“If you want to make it in journalism, you’re going to have to learn to write what people want to hear.” It was my first day of undergraduate journalism, and my professor’s description of what people want to hear was ironically contrary to what I found myself hoping to hear that day. I wanted to be a truth-teller on the front lines, and this introduction confused me. According to this academic, reporting was no longer about the facts but about what it made the reader feel. I changed my major to literature and philosophy that afternoon, hoping to hear from truth-tellers in exploration of knowledge and reality.
The type of attitude that my professor voiced permeates many aspects of our culture, but this is not a modern issue. A fundamental part of learning involves hearing. The active hearer asks questions. A self-aware hearer knows best how apply this learning, but only when anchored. Paul confidently prepares Timothy with the reality that “the time is coming when people will not endure sound teaching, but having itching ears they will accumulate for themselves teachers to suit their own passions, and will turn away from listening to the truth and wander off into myths” (2 Tim. 4:3–4). Paul does not tritely critique the human condition. This distaste for sound teaching and attraction to myths motivates Paul’s charge to “preach the word” with readiness “in season and out of season” (2 Tim. 4:2). In moments of achievement, at minor roadblocks, in dire straits, what motivates what we ourselves most long to hear?
Exercising discernment towards what we hear often feels like American short-story writer Stephen Crane’s description of the sea: “After successfully surmounting one wave you discover that there is another behind it just as important and just as nervously anxious to do something effective in the way of swamping boats.” When we approach truth as one option in a sea of noise, any grasp for a clear methodology can be overwhelming. Moderns described this as a “widening gyre.” This anxious dread reveals that we often come to the biblical text with our philosophical baggage unawares. Sometimes we’re afraid to ask the deeper questions, and oftentimes we don’t realize the ways that we are products of our times, students of our philosophers, and introspective instead of objective. Paul seems to speak with conviction here. What does he really mean by “sound teaching,” and what does he suggest “suit[s] [our] own passions”? A close read shows that there’s no need to speculate. Paul was able and willing to offer further insight here. You can hear this imperative to preach the gospel echoed throughout his letters.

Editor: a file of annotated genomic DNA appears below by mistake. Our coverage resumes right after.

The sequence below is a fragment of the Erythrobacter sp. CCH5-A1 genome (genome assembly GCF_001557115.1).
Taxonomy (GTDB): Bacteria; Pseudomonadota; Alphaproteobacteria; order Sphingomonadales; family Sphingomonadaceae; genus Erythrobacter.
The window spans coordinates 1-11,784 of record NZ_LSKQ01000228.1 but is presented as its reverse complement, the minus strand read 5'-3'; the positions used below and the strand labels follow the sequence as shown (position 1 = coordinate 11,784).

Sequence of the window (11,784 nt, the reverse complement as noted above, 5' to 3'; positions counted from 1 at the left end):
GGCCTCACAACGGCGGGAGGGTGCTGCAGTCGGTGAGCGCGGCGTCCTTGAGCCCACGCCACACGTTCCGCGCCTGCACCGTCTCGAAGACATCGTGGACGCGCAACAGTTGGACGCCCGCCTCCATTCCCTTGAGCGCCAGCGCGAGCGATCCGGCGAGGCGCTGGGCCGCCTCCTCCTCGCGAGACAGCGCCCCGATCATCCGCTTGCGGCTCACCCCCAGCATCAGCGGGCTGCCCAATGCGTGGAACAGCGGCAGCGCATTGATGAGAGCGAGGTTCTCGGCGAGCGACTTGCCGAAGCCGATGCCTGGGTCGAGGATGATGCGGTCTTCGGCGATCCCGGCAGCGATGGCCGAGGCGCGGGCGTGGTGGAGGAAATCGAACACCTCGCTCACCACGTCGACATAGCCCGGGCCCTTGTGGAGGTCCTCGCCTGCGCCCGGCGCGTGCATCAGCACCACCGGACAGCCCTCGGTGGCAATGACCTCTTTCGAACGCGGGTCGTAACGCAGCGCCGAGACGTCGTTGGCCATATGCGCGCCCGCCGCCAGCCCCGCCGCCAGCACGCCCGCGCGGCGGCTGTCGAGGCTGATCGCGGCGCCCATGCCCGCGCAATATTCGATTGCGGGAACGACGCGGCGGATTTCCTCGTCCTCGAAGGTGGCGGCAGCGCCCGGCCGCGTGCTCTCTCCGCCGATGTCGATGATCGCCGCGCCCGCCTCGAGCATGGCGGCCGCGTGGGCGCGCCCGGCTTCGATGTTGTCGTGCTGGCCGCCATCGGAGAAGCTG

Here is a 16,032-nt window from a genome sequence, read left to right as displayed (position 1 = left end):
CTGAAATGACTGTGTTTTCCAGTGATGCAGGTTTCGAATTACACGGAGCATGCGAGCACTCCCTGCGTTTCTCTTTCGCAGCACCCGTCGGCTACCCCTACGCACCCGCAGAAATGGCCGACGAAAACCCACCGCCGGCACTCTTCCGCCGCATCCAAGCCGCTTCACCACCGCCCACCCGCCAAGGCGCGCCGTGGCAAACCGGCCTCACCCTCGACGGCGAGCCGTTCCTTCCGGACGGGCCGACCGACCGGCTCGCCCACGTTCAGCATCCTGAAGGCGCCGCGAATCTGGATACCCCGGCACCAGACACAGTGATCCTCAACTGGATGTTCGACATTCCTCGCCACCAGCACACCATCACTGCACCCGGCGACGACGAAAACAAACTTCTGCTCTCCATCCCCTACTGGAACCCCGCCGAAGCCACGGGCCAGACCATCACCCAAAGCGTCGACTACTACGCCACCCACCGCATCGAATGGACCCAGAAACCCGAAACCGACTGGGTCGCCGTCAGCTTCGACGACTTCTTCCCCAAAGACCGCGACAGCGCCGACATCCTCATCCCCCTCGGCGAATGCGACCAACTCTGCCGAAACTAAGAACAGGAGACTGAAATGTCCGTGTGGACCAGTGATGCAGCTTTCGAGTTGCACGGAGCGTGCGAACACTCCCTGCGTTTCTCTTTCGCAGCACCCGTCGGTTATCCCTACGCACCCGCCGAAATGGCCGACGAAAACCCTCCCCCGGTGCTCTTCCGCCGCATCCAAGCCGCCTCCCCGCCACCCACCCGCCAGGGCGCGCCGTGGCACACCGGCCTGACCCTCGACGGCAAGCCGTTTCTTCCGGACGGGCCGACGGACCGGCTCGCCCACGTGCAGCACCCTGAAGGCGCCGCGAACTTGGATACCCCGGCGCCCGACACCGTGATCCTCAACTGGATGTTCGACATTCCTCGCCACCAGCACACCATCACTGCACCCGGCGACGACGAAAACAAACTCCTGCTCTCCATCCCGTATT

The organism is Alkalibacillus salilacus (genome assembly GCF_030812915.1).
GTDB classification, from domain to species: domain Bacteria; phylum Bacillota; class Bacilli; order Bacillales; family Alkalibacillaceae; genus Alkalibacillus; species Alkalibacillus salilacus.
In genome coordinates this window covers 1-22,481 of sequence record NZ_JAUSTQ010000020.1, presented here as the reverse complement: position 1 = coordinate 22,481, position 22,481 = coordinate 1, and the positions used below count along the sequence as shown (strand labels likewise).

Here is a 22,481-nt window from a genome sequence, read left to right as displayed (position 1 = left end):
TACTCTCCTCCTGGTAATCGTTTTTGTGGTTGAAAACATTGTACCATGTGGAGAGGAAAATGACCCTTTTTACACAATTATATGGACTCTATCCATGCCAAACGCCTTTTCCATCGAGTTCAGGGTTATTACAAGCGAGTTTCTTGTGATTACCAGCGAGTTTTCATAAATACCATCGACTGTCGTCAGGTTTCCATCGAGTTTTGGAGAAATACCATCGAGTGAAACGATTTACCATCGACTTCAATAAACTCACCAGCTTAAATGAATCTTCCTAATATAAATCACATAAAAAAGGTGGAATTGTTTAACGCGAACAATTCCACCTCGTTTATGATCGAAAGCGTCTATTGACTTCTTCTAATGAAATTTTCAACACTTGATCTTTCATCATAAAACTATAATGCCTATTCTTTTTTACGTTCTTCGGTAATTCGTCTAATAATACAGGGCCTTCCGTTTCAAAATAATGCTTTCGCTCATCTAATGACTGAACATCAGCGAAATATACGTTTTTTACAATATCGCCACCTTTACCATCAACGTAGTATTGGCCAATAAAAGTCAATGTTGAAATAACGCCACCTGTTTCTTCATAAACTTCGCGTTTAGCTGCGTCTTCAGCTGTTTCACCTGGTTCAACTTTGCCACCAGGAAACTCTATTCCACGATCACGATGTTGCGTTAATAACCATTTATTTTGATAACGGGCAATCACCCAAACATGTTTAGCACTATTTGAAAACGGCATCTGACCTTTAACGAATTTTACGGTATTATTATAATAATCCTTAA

Our Anchor, the Doctrine of Christ
Surely, if anyone ever knew what it meant to wander off into myths, it would be the Apostle Paul. He counted his former mastery of systems as rubbish (Phil. 3). Paul repeatedly warns again and again of this distraction. Recognizing the undercurrent of chaos and change, Paul calls us to hold fast to doctrine—not every doctrine, but to biblical doctrine alone. The only unchanging thing in the world—the God “who does not change like shifting shadows” (James 1:17; see also Num. 23:19; Heb. 13:8). Biblical doctrine has no need for change; it was breathed out by an unchanging and eternal God. This is a foundational truth for doctrine, for teaching, for participation in Christian worship.
This urging to build on solid ground is seen in many ways throughout the New Testament. Paul urges the Ephesians to take hold of our confident access to God through Christ, which is “built on the foundation of the apostles and prophets, Christ Jesus himself being the cornerstone” (Eph. 2:20). This Apostolic foundation acts as an anchor so that “we may no longer be children, tossed to and fro by the waves and carried about by every wind of doctrine, by human cunning, by craftiness in deceitful schemes” (Eph. 4:14). Paul also exhorts the Colossians to “see to it that no one takes you captive by philosophy and empty deceit, according to human tradition, according to the elemental spirits of the world, and not according to Christ” (Col. 2:18). Paul calls his audience not to himself, nor some complex ideology, nor something abstract. Each time Paul calls his audience to Christ, describing the Christian life with prepositions—in Christ, to Christ, into Christ (Col. 2:15). This is the appeal for biblical doctrine that Thomas Watson called principles: “Knowledge of principles is to the soul as the anchor to the ship, that holds it steady in the midst of the rolling waves of error, or the violent winds of persecution.” Biblical doctrine, put simply, answers the question, “Who do you say that I am?” (Matt. 16:15) and finds that answer in Scripture time and time again.